Wednesday, July 24

All You Need to Know About Multifactor Authentication

The world is a scary place. The rise of social media, dating apps, and other digital services has made our every move easier to monitor and more challenging to keep private.

It’s no longer enough for users to create passwords that are difficult to guess; corporations and websites need a way to verify the user is who they claim to be. Multifactor authentication (MFA) adds another layer of security to your digital identity by requiring users to present more than one piece of identifying information before granting access.

These secondary verification methods can include personal details such as a trusted device, an SMS code, or even an in-person interview with an employee. This blog post will give you everything you need to know about multi-factor authentication and how it can benefit your business.


What is Multifactor Authentication?

Multifactor authentication refers to the use of two or more authentication factors. An authentication factor is any attribute used to verify the user’s identity.

Authentication factors may include:

Something you know (e.g., a password or PIN).

Something you have (e.g., an ATM card or a smartphone).

Something you are (e.g., your fingerprint).

Authentication is confirming that someone is who they say they are. For example, when you log into your email account, you’re providing authentication that you’re the rightful owner of that email address. When you provide your password, you’re also providing authentication.

In theory, authentication is simple: you provide your login name and password to prove your identity, and your account is unlocked. In practice, however, things can become much more complicated.


Why You Should Use MFA

It would help if you used multifactor authentication to protect your accounts whenever possible. MFA helps make your accounts more secure by requiring more than just a password to log in. You can use MFA with various login methods, including web browsers, mobile apps, virtual private networks (VPNs), and more.

Like you lock your house even though you’re probably not expecting an intruder, it’s best to play it safe with your online accounts. Even if you don’t see any specific threats, you never know who might try to break into your account. If someone manages to get ahold of your login credentials, it could have major consequences for your financial account or reputation. There are several ways MFA can protect you from these potential threats.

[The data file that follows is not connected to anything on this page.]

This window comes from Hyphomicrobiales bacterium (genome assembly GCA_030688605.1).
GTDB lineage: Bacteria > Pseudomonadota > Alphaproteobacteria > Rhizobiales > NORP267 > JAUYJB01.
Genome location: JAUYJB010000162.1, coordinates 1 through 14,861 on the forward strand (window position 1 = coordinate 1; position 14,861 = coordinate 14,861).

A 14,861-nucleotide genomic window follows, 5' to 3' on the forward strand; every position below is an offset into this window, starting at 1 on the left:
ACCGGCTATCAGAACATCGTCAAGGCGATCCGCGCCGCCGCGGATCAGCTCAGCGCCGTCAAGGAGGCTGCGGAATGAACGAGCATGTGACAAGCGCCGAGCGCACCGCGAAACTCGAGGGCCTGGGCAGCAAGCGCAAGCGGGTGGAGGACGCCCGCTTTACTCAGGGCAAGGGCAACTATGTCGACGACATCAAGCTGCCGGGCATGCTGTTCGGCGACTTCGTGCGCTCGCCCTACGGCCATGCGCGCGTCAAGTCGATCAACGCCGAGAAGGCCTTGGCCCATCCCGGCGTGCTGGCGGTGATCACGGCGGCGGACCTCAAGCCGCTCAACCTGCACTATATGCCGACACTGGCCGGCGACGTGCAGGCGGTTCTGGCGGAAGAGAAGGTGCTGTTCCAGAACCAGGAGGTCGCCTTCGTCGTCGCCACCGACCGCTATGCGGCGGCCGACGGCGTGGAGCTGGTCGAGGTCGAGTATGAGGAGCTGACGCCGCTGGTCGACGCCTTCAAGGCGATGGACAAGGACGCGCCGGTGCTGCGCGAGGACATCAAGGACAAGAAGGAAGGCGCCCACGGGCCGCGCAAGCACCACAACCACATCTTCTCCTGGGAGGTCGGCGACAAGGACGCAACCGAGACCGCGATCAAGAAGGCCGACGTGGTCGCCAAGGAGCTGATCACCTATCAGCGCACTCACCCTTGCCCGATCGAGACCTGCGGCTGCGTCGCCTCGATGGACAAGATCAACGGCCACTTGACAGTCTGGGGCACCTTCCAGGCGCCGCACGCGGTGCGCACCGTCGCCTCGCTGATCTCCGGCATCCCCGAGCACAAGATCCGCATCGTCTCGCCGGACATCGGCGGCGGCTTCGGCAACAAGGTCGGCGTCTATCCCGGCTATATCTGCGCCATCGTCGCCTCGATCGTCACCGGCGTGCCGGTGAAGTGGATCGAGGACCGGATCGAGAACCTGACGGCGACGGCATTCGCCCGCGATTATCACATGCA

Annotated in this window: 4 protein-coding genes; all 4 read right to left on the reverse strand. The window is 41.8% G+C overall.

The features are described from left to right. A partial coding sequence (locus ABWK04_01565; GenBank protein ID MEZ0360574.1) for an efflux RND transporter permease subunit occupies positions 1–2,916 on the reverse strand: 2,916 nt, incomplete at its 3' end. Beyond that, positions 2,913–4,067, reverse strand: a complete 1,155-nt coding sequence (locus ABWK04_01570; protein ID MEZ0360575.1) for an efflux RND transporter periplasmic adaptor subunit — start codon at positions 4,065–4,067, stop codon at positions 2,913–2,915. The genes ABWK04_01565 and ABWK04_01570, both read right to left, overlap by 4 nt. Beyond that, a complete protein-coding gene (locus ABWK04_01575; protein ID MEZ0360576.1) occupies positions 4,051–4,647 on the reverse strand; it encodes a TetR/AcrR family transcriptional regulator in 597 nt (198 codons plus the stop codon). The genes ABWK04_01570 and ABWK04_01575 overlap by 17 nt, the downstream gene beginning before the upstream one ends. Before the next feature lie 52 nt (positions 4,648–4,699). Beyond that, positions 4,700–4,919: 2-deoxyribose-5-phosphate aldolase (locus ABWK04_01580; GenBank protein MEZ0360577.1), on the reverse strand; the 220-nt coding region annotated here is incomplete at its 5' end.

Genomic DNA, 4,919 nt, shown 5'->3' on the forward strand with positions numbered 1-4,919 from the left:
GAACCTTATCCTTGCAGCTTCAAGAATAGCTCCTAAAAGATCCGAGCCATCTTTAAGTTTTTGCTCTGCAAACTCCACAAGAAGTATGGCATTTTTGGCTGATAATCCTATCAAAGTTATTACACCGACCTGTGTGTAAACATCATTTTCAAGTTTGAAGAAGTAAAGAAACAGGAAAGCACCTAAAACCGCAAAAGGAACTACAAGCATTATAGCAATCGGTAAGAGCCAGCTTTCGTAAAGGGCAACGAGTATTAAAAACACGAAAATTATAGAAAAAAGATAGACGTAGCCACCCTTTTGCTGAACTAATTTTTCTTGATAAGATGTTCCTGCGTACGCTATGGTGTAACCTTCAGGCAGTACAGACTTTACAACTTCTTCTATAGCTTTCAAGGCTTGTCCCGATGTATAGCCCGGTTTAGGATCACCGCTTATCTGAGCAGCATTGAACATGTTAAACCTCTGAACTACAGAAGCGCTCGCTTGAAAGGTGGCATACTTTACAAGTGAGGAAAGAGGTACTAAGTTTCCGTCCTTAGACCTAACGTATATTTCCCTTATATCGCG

How to Deploy MFA in Your Organization

MFA can be deployed in many different ways. Your first step is to decide which factors work best for your organization. The following examples of multifactor authentication are the most common ways it is used:

Password – You’re probably already familiar with this one. Many websites and services use password-based MFA. It’s considered one of the most basic forms of MFA because it provides a reliable level of security at a low cost.

Biometric authentication – This method uses biometric data to authenticate users, such as fingerprints or retina scans. Biometric authentication is becoming increasingly popular among service providers. Compared to other methods, biometric authentication is easy to use, works across all devices and provides a high level of security.

Challenge questions – Challenge questions are used to verify identity in two situations: first, when you try to access a sensitive account; second, when you’re trying to prove that you are the owner of an account in the face of denial of access. Challenge questions can be helpful in both situations.


MFA Mistakes to Avoid

While MFA is a great way to protect your accounts, it can be misused. Businesses that deploy MFA and then fail to educate their users about its proper use are asking for trouble. One of the most common MFA mistakes businesses make is to use MFA as a stand-alone solution. Using MFA on its own is less effective than using it in combination with other security measures.

For example, using MFA in combination with encryption, password management tools, and other security methods can help prevent data breaches. Another common MFA mistake is failing to support mobile devices. Increasingly, people use their smartphones as their primary computing devices. You’re creating a false sense of security if you support MFA on computers but not on mobile devices.



Authentication is essential to any online experience, and multifactor authentication is a great way to ensure your accounts are secure. Using MFA is simple: when logging in, you’ll be prompted to enter a verification code or scan your fingerprint, for example. Of course, no system is 100% secure, but with the right precautions, you can significantly reduce the risk of your login credentials ending up in the wrong hands.